voice mail service or a phone line dedicated just to business that remains in service! One of my favorite rappers, KRS-1, has changed numbers (business numbers) so much in the ten years I’ve been running Rap Coalition, that about 5 years ago, I stopped keeping track of him and to this day don’t even try. It has become a joke in the music business about Kris’ numbers changing. When people call me with opportunities for artists, and many do, I call those I know I can find. This is a small industry. Word spreads very quickly. Major labels know which small indie labels are unprofessional and hard to work with, and rarely do the better major labels approach these unprofessional indies for deals--it makes sense really, they just don’t need to. You’d be surprised what is said behind closed doors about indies. In a perfect world, an indie would have many distribution opportunities from which to choose, but with some distributors not making offers because of an indie’s reputation the choices are severely reduced to mediocre distributors, especially with the amount of labels competing in today’s

B4 The Fame

marketplace. I got a call last week from one of my favorite A&R Research guys (a major label’s frontline to find new artists to sign) who told me about a label that I’ve worked with on and off in the past few years. He explained how he left a message at the label, twice, and never got a return call. He had pitched the president of the major label he works for, why he thought they should sign the indie label from the Midwest. Meanwhile, no one called him back. Go figure! Gee, who’d want a deal from Def Jam anyway! 2. Pay your artists. It amazes me how someone who thinks they have a good business mind could be stupid enough to not pay the artists who have made them money, but somehow this happens enough that I have to mention it. Pay your artists. They signed contracts with your label, and in those contracts it stipulates when and how much. This ain’t rocket science. For every unit sold, your artist gets a cut. It isn’t much to begin with, and if you mismanage your money, or spend it elsewhere, you STILL owe them Continued on page 11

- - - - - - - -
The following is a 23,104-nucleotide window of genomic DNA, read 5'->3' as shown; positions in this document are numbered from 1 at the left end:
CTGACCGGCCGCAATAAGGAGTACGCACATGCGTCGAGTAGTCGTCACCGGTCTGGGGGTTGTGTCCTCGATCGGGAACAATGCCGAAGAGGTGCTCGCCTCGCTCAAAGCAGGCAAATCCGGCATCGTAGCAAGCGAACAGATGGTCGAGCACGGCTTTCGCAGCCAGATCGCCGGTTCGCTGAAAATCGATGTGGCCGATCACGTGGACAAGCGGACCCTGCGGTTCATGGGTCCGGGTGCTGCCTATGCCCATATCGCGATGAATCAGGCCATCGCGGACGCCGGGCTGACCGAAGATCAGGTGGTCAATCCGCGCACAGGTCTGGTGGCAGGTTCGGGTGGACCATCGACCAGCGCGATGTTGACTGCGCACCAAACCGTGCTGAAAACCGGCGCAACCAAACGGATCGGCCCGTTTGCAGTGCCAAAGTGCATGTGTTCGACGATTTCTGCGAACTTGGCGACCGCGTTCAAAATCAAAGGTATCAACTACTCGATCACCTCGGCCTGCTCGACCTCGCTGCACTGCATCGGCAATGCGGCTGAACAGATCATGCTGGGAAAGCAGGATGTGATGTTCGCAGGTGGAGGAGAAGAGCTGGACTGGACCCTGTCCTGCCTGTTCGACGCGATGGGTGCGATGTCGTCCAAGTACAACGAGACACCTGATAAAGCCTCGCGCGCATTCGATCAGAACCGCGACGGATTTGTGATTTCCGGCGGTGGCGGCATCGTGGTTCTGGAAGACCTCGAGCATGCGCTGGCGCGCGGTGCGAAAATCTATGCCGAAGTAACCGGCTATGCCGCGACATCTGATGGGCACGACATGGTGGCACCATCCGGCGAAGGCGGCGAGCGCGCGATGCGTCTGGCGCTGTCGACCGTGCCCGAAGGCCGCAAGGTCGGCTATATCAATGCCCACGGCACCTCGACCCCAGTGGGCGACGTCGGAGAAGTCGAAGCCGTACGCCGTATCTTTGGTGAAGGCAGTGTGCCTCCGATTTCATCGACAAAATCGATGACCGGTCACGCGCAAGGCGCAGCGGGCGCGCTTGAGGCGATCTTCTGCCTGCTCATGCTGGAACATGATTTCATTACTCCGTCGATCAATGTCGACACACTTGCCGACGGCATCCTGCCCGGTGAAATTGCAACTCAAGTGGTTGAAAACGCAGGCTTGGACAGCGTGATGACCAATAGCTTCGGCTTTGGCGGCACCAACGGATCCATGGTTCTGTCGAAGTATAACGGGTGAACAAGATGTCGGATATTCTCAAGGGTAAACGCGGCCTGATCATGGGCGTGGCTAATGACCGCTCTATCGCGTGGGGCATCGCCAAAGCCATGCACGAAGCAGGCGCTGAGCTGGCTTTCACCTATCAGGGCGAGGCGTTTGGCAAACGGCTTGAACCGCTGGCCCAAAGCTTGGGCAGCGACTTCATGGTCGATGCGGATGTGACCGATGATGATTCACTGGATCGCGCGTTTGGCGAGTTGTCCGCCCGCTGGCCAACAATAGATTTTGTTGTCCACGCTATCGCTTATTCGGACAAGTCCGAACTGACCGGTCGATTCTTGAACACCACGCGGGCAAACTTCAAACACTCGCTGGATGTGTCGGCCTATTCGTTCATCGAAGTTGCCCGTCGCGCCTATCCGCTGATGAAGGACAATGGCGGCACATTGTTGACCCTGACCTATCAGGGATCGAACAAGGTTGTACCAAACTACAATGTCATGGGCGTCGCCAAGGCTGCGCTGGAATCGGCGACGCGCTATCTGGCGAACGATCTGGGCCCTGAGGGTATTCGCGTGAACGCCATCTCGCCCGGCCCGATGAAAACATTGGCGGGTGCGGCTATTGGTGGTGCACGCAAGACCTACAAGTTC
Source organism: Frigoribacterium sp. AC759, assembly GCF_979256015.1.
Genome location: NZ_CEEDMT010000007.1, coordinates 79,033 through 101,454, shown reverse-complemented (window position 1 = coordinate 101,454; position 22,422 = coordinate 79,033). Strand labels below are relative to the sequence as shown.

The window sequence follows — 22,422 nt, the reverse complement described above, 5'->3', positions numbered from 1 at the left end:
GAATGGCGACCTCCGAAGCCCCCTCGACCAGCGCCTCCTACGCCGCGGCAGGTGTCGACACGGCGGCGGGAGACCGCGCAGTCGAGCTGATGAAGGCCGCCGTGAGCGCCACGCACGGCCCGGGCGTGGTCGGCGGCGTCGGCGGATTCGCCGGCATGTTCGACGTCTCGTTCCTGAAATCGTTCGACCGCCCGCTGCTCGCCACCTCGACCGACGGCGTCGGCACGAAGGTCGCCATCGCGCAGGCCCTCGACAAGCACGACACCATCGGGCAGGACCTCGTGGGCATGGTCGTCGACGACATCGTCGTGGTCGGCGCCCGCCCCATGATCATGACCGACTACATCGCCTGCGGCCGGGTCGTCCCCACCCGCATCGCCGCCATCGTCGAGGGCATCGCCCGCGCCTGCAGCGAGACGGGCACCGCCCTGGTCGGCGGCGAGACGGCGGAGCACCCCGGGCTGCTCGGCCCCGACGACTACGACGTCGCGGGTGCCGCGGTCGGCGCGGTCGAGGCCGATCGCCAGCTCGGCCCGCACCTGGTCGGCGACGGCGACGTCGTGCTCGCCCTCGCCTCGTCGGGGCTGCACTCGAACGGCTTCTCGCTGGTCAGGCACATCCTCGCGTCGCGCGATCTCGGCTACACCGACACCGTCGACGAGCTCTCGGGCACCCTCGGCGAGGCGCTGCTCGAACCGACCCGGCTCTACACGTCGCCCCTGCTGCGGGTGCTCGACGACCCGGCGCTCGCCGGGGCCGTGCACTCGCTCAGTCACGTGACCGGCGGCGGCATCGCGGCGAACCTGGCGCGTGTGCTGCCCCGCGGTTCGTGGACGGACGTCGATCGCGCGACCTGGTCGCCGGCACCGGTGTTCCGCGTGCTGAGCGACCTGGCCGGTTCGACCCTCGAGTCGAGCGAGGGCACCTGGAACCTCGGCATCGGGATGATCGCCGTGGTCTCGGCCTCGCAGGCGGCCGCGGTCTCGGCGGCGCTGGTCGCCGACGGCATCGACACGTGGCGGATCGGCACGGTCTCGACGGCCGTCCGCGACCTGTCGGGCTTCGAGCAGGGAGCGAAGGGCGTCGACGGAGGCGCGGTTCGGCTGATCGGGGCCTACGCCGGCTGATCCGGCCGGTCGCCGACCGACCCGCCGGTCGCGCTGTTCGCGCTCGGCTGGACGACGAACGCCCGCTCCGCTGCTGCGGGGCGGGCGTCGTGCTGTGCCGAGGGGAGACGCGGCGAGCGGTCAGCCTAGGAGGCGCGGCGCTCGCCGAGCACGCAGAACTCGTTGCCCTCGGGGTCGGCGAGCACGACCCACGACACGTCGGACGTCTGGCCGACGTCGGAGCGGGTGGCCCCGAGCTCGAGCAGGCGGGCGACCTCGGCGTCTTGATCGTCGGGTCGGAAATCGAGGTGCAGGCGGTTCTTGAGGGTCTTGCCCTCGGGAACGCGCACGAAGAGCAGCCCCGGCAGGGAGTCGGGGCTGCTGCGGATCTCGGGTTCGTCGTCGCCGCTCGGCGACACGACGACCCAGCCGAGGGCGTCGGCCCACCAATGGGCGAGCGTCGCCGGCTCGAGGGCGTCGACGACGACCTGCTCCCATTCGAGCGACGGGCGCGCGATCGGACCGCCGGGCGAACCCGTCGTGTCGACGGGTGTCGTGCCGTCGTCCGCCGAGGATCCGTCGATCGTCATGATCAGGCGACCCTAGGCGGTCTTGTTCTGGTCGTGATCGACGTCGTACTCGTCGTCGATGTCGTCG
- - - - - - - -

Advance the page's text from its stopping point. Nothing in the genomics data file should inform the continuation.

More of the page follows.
Kanye West

Before becoming the most successful artist on Roc-A-Fella records outside of Jay-Z.... Before making America drop its jaw as he bashed president Bush live on national TV... Before the multiple grammy nomination that lead to six wins this Atlanta born, Chicago native was folding sweaters at The Gap.

Kanye got his start as a ghost producer for Badboy Record’s Deric “D-Dot” Angelettie.

June 2007 ● Makin’ It Magazine | 3

Artist’s Corner

RAP WARS: Battling Vs. Beef Chase Freedom